Common Misconceptions--Part 3

The Koldin Law Center, P.C. is excited to announce that our website has been completely revised. Please check www.koldin.com to see what we have done!

This edition of the Koldin Report E-Newsletter is Part 3 of a series about common misconceptions about Elder Law, Estate Planning and Medicaid.

The attorneys at the Koldin Law Center meet with clients every day. We have seen a pattern of misconceptions and misunderstandings that can have catastrophic effects on families. The following is a list of the most common misunderstandings that clients present to our office.

Incorrect:

I don't have enough money to do a trust.

Correct:

This is one of the most common and unfortunate misconceptions that we hear. Surprisingly, many of our clients receive this advice from their financial planners or family attorneys. Our office often creates a trust for only the family residence. If a single person went to a nursing home, the current law requires that he/she spend down the assets, including the family home, to $14,400. If the house is placed in a specially designed family trust, the house would not be deemed to be an available resource and would be protected.

Incorrect:

I lose control if I set up in an irrevocable trust.

Correct:

The purpose of the trust is to protect your assets for your benefit while still giving you as much control as possible. Without proper planning you could lose your home and life savings. At the initial consultation we review the trust and your options.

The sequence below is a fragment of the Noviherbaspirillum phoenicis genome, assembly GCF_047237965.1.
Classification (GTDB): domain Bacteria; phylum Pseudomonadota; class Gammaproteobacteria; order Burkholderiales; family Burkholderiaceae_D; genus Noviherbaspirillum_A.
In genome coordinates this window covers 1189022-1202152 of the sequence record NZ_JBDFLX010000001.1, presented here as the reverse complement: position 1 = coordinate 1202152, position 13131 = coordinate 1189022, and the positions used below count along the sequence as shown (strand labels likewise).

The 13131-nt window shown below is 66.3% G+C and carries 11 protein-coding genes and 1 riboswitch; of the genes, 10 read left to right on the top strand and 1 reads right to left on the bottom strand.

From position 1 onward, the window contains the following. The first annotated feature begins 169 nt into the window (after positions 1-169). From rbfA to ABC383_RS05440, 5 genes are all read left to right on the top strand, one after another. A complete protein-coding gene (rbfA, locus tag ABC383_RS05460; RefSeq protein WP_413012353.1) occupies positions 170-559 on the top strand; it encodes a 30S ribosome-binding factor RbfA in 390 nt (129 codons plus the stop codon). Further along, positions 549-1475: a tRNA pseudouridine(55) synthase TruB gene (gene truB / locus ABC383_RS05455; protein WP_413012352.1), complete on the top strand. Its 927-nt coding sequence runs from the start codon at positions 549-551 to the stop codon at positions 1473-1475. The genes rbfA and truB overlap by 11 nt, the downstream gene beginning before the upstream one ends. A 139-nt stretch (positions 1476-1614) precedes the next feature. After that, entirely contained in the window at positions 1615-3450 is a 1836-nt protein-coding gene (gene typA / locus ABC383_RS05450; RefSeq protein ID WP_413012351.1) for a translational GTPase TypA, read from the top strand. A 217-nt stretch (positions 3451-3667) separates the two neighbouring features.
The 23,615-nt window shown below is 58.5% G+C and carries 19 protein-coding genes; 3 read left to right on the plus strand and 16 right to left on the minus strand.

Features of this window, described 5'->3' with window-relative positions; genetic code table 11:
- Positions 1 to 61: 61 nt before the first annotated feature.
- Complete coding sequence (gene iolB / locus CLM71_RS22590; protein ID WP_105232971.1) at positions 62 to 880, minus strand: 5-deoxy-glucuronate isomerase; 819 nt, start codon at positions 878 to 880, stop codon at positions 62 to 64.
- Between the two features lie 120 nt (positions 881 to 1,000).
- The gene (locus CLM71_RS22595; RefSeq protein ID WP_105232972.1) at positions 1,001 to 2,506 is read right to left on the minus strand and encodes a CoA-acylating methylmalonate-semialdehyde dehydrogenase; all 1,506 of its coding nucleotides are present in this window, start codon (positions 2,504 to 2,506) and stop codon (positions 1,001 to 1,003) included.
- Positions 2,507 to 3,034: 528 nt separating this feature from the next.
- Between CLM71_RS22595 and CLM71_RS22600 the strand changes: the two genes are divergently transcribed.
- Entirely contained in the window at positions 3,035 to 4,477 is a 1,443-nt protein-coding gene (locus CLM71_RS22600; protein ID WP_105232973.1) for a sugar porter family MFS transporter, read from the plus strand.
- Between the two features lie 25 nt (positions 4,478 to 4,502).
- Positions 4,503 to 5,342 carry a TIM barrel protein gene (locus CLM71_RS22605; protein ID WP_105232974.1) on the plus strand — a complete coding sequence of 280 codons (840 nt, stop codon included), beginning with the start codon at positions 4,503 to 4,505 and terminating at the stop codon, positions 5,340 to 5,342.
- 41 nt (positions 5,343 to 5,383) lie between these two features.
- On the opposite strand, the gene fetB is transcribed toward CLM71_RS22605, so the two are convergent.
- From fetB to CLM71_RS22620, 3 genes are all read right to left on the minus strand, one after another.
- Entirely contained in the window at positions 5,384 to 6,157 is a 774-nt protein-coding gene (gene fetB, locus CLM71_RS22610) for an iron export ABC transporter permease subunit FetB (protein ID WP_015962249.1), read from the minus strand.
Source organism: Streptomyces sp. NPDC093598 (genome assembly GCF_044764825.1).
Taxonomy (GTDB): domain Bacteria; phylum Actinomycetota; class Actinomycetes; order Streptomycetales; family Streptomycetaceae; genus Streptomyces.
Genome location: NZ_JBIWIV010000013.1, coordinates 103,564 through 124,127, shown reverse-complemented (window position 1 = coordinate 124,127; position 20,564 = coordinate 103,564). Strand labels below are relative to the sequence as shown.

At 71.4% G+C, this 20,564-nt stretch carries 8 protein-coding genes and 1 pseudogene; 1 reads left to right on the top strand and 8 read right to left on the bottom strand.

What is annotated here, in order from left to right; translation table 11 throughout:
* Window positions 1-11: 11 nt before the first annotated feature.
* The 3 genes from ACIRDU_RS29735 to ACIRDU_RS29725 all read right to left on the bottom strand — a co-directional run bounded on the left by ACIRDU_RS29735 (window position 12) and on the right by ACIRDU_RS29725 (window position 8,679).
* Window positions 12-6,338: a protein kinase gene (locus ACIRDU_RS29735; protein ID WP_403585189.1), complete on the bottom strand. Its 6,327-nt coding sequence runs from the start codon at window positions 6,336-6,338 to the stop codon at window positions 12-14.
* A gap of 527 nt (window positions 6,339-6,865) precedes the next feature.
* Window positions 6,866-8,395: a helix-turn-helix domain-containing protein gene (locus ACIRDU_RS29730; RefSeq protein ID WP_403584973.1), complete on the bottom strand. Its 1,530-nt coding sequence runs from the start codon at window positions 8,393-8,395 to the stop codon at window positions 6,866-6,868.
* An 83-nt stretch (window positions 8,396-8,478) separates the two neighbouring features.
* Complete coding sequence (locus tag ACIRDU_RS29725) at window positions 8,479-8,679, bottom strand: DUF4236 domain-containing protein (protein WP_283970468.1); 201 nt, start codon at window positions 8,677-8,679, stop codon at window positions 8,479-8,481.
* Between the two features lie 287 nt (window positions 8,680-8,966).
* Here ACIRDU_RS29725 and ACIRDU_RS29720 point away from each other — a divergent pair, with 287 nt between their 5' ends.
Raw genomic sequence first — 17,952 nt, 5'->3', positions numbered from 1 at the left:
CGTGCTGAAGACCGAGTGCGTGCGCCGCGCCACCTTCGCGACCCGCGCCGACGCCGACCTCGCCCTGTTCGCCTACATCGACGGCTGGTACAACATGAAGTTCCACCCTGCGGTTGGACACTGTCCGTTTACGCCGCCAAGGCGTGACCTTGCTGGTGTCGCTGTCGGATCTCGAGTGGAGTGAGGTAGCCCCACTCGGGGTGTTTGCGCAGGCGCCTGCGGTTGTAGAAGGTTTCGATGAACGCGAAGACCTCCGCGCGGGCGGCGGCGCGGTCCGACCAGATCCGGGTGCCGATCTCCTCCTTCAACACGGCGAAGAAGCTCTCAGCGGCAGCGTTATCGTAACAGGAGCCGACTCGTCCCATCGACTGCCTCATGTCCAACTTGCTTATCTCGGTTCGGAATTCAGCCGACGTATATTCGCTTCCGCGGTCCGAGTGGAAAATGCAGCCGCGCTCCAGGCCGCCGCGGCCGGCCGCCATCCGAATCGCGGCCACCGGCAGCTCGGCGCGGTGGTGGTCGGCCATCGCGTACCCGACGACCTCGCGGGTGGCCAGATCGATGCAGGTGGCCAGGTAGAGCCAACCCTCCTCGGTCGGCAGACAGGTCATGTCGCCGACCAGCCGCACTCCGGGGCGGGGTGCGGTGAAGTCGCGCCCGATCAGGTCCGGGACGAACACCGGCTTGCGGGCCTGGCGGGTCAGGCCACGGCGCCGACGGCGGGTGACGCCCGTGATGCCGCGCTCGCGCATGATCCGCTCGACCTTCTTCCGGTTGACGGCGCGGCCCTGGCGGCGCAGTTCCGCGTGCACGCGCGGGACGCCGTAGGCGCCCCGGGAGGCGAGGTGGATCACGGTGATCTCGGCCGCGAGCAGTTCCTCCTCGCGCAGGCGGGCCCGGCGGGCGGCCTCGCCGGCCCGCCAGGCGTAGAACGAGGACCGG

Incorrect:

It is better to simply transfer my assets to my children.

Correct:

Many attorneys are not familiar with the specially designed family trust and encourage their clients to transfer the family home and other assets directly to the children. There are many pitfalls to transferring the home or other assets to the children that could put your life savings in jeopardy such as:

(1) Bankruptcy of a child

(2) Lawsuits involving a child

(3) Divorce of a child

(4) Death of a child before a parent

Furthermore, transferring your assets to your child could have negative tax consequences for your child and the potential loss of college financial aid for your grandchildren.

Incorrect:

I thought my assets were protected. I have a revocable trust.

Correct:

We have many clients coming to us with trusts prepared by other attorneys. Many of these clients are under the impression that their assets are protected when they have done a revocable trust in the past. A revocable trust can be an excellent planning tool for the right client, but it is important for the client to understand that a revocable trust does not protect assets in the event Medicaid is needed. Assets in a revocable trust are all deemed available to the creator of the trust.

At the Koldin Law Center, P.C. with offices in Syracuse , New York, we have over 40 years of experience helping individuals plan for immediate crisis and long term care. You should never assume that it is too late. Quite often you have legal options to save some or all of your life savings. The Koldin Law Center, P.C. can help you make the right decisions when you have a health care crisis. There is something you can do.